Every morning — just about — I write three pages, stream-of-consciousness, longhand in a notebook. I sit down, I write for three pages, I stop. And I wholeheartedly believe it's one of the best things I do for myself and my mental wellbeing.
Photo: Visual Hunt
Whether you call it journaling, freewriting, a brain-dump, or morning pages, it's a powerful tool for cleaning your head, starting your day, and — dare I say it — living a creatively freer life.
I first came to know morning pages through The Artist's Way, the very cheesy and surprisingly helpful self-help book. My best friend gave me a copy when I graduated college but it sat unopened on my shelf for years, until I read an article by Meaghan O'Connell, "This Terrible Self-Help Book Is Actually Making Me a Better Artist." I'll let O'Connell make her case for The Artist's Way (it's compelling, despite her equivocation), but here's what she says about morning pages:
I do it every morning first thing, which helps me get to my desk. Mostly, it's just whining or budgeting or planning what to do that day. It's a diary! But a diary with a goal, however delusional, to unblock yourself artistically.
I don't think — and I don't think O'Connell thinks, either — that it's delusional to think freewriting can unblock you creatively. In fact, I think that's exactly what freewriting can do. And I think that morning pages can do even more than that. As I see it, they have two main benefits:
1. You get to see what's going on in your brain. This is a cousin of mindfulness meditation, but where at least traditional mindfulness meditation is about practicing focus — on your breath, an object, or a mantra, for example — while you notice your thoughts bubbling up and let them pass, morning pages emphasises the noticing-your-thoughts part. Three pages is long enough that you'll get through the things you knew were on your mind and still have more to go. Seeing what comes up can be surprisingly informative. And as you capture your flitting thoughts, all that flitting starts to settle down.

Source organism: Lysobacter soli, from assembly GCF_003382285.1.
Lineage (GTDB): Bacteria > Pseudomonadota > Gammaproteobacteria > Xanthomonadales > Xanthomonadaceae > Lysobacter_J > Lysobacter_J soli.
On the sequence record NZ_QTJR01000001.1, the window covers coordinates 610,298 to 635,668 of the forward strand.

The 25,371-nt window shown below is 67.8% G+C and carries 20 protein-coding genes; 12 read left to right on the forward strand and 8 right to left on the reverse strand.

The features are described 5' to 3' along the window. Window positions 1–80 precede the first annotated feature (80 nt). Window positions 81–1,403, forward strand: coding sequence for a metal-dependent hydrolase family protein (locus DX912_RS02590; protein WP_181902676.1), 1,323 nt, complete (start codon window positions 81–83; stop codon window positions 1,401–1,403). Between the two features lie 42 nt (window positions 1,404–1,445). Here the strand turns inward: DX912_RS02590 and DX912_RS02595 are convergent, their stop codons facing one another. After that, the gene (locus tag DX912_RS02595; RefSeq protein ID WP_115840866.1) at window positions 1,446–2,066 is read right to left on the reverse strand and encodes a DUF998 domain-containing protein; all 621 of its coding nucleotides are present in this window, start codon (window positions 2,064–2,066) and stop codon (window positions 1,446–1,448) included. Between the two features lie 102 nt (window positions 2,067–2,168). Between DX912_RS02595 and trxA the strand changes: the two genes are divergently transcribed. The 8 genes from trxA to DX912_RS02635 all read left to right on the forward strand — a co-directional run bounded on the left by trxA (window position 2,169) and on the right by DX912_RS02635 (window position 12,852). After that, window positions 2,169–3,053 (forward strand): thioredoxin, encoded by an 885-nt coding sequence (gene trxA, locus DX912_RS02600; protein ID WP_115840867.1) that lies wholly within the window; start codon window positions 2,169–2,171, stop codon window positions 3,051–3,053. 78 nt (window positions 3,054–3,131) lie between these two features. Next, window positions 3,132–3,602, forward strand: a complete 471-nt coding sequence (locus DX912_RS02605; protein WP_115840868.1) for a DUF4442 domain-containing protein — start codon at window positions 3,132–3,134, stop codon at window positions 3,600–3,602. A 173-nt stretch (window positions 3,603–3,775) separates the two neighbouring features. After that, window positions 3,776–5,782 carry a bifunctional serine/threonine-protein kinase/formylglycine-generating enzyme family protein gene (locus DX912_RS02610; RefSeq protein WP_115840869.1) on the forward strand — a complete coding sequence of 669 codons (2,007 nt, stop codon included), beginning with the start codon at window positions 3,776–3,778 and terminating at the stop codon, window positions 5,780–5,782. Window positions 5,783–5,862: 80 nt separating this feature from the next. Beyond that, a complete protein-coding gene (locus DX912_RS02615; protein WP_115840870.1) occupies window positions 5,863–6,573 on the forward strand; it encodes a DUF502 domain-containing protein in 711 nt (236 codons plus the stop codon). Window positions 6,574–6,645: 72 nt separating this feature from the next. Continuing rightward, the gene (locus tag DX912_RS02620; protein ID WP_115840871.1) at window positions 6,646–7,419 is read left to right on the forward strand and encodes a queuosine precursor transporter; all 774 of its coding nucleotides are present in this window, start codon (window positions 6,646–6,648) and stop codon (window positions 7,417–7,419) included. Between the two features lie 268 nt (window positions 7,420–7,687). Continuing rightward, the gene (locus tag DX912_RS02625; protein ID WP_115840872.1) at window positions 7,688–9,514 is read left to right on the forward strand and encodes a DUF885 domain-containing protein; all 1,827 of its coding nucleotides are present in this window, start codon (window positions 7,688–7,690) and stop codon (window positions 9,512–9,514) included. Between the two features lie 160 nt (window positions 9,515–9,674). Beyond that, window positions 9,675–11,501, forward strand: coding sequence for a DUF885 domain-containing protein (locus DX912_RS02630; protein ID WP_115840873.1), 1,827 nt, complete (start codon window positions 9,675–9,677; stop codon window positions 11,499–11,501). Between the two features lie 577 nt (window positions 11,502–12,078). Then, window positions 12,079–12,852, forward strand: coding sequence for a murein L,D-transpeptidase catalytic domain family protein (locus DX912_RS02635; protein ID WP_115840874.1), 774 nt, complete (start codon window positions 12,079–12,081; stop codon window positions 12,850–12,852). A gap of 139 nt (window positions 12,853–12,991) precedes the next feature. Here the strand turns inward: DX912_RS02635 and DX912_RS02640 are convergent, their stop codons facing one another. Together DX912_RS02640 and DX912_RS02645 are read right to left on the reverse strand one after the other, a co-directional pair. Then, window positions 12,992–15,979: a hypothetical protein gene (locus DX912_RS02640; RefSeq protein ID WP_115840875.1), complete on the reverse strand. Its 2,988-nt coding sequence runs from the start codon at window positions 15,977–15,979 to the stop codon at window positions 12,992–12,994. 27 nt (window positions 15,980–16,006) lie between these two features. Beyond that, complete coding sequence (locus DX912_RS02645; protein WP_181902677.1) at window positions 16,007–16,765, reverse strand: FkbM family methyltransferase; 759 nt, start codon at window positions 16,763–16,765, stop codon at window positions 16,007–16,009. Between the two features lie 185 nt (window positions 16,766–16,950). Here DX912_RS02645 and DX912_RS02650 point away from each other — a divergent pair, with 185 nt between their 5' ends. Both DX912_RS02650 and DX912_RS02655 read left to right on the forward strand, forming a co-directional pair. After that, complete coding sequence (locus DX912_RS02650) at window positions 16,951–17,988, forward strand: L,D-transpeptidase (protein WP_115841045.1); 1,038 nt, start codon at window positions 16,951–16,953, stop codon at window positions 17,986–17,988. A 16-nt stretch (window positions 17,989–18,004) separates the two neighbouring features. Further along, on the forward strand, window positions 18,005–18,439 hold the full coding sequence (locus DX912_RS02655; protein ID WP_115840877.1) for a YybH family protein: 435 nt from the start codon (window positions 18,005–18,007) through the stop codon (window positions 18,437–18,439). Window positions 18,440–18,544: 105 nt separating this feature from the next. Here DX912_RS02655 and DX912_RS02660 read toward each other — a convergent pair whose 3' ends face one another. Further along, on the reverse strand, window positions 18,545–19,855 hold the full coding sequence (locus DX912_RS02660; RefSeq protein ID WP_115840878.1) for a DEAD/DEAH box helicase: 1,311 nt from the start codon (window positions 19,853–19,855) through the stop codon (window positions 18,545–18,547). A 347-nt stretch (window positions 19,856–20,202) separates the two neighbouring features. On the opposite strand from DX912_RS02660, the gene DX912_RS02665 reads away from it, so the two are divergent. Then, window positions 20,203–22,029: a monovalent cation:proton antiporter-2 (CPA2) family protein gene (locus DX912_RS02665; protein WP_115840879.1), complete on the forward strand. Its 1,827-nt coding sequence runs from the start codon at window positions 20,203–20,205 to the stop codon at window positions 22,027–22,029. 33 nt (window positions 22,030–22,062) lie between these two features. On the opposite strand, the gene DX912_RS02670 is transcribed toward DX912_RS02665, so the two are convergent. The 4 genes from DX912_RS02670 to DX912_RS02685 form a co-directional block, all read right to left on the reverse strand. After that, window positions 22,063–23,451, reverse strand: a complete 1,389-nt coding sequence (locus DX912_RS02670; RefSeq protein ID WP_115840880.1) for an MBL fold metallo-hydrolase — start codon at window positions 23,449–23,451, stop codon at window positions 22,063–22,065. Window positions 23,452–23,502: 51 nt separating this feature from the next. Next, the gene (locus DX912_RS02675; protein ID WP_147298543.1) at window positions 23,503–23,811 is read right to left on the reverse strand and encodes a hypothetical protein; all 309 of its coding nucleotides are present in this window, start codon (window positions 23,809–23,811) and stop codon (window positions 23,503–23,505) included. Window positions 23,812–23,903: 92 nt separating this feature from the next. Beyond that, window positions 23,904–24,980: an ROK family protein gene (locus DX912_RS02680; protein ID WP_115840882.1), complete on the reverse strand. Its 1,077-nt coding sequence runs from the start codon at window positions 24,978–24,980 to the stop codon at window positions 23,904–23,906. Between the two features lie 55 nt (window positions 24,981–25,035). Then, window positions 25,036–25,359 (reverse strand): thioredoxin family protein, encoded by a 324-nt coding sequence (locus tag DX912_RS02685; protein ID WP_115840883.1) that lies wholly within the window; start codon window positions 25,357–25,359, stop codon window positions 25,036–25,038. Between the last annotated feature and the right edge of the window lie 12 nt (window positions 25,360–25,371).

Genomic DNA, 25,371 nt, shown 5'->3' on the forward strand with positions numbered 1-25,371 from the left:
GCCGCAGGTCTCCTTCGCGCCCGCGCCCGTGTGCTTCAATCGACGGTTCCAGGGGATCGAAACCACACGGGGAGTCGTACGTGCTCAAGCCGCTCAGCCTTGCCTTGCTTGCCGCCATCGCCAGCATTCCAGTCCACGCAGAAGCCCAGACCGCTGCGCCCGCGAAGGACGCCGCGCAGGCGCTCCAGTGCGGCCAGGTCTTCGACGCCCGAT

2. You practice putting words down without stopping to evaluate them. There is nothing more crippling to a creative impulse than worrying about whether its result will be good. Whether that creative act is an essay, a painting, or a PowerPoint presentation for your boss, it's all the same — evaluation is the enemy of creation. And freewriting forces you to keep moving forward, keep creating, without a thought given to quality. Quality has nothing to do with morning pages — no one's going to read this, probably not even your future self. You just keep writing. It will be surprisingly hard to turn off your inner critic. But it's vital and valuable practice.
Each of those benefits is huge by itself, but together they add up to something more, a loosening of the idea-spouting machinery in your mind. When you're used to just letting your ideas flow… they flow more, even when you're not freewriting. And when you're used to not interrupting your idea-flow with concerns about your ideas' quality, you give more of your ideas a chance. You'll have more ideas.
You'll build up your handwriting stamina, too. All those tiny wrist muscles! It will hurt at first, actually. But, hey, that will give you something to write about.